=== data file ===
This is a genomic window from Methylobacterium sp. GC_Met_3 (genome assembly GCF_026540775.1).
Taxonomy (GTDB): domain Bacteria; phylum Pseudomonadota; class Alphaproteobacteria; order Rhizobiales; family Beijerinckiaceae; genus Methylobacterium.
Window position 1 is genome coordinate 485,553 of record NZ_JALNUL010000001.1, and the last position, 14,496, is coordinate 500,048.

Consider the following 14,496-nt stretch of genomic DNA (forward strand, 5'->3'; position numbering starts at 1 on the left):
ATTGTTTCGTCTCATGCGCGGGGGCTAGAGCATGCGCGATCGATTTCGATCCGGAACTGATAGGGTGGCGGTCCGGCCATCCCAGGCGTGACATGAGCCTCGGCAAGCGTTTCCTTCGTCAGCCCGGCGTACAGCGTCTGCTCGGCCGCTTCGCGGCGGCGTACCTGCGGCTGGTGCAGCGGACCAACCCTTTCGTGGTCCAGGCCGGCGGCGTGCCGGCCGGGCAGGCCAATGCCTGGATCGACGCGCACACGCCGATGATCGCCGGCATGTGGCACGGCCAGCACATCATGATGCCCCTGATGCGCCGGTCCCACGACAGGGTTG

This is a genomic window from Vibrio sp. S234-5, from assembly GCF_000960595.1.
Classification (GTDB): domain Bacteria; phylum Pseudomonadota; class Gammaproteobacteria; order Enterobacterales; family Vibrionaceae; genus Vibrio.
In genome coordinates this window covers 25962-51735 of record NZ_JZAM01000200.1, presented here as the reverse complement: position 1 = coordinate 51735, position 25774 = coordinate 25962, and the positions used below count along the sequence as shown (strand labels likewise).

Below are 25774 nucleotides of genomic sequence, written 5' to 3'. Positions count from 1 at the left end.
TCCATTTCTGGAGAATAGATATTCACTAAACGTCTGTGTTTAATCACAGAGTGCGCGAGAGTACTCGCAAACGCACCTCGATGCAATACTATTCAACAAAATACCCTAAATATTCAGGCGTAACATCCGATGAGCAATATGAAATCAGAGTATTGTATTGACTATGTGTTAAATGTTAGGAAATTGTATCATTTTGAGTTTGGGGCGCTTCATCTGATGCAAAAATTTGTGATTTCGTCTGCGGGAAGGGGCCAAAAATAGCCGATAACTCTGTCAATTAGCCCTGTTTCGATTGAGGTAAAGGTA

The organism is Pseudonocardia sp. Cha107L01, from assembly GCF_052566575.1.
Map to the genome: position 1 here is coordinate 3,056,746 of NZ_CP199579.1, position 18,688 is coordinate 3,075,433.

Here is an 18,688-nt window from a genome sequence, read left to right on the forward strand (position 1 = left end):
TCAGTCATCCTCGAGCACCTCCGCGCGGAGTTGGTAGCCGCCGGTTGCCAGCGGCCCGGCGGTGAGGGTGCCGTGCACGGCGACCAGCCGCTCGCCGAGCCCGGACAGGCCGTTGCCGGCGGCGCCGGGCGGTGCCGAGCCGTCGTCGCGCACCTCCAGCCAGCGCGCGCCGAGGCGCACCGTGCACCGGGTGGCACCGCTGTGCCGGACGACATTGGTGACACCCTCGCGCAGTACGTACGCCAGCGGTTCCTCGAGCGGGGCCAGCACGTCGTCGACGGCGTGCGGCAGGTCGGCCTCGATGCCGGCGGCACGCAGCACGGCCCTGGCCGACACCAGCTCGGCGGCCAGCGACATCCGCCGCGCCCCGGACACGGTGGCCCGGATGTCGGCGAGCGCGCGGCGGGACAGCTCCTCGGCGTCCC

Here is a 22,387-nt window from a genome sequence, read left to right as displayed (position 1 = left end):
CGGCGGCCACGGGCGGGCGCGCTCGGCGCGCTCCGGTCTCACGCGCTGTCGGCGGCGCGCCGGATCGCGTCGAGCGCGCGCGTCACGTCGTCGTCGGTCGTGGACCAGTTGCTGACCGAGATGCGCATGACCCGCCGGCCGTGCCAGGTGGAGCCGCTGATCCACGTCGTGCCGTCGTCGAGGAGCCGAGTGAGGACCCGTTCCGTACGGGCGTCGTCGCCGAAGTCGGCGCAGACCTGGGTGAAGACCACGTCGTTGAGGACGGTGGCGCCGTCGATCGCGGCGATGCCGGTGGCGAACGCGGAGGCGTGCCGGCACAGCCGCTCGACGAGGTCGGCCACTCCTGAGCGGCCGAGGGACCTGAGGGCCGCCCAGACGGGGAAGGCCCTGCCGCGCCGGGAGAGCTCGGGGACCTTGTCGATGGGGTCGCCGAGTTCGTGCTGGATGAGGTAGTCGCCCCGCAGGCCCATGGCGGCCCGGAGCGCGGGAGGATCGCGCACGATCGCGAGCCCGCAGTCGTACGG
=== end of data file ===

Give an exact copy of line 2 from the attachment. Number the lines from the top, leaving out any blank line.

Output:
Taxonomy (GTDB): domain Bacteria; phylum Pseudomonadota; class Alphaproteobacteria; order Rhizobiales; family Beijerinckiaceae; genus Methylobacterium.